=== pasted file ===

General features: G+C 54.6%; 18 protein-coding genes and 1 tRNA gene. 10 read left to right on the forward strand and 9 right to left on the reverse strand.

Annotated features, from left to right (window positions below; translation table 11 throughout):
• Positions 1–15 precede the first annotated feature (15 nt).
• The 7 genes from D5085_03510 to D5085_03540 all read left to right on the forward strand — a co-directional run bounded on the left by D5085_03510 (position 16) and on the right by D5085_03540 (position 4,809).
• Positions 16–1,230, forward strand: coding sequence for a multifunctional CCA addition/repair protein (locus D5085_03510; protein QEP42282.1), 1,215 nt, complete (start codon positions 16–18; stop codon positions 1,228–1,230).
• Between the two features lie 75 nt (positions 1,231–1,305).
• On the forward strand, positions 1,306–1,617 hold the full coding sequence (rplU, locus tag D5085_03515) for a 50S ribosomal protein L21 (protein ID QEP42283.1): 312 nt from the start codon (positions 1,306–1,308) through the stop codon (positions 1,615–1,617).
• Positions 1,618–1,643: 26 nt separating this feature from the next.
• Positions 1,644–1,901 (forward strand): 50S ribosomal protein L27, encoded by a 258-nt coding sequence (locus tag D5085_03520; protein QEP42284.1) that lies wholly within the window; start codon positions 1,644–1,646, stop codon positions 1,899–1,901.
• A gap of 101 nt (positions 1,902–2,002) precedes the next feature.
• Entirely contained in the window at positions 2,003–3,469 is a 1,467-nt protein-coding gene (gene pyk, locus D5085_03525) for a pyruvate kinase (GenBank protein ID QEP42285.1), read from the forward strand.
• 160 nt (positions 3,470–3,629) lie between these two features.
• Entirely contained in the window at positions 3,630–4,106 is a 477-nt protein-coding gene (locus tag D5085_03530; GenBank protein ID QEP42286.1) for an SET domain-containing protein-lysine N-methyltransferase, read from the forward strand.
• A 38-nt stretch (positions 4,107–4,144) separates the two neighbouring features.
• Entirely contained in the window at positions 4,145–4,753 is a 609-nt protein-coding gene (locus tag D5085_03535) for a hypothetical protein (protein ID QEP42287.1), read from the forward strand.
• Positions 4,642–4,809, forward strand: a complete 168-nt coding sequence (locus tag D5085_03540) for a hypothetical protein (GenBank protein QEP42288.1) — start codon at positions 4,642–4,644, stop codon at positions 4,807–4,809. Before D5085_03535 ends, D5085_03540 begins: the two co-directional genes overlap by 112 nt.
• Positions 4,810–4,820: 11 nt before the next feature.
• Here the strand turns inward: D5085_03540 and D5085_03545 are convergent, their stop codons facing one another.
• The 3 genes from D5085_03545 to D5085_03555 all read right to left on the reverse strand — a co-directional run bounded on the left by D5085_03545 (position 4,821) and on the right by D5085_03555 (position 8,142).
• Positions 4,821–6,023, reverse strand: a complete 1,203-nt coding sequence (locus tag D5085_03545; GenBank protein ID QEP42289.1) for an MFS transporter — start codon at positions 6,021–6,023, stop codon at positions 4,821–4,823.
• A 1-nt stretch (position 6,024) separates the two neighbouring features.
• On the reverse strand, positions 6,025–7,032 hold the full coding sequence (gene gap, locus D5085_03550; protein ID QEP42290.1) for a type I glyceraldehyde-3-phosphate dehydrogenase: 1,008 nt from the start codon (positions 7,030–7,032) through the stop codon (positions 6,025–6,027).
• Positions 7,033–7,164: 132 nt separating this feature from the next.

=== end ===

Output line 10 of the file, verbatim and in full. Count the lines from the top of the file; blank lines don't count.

• A gap of 101 nt (positions 1,902–2,002) precedes the next feature.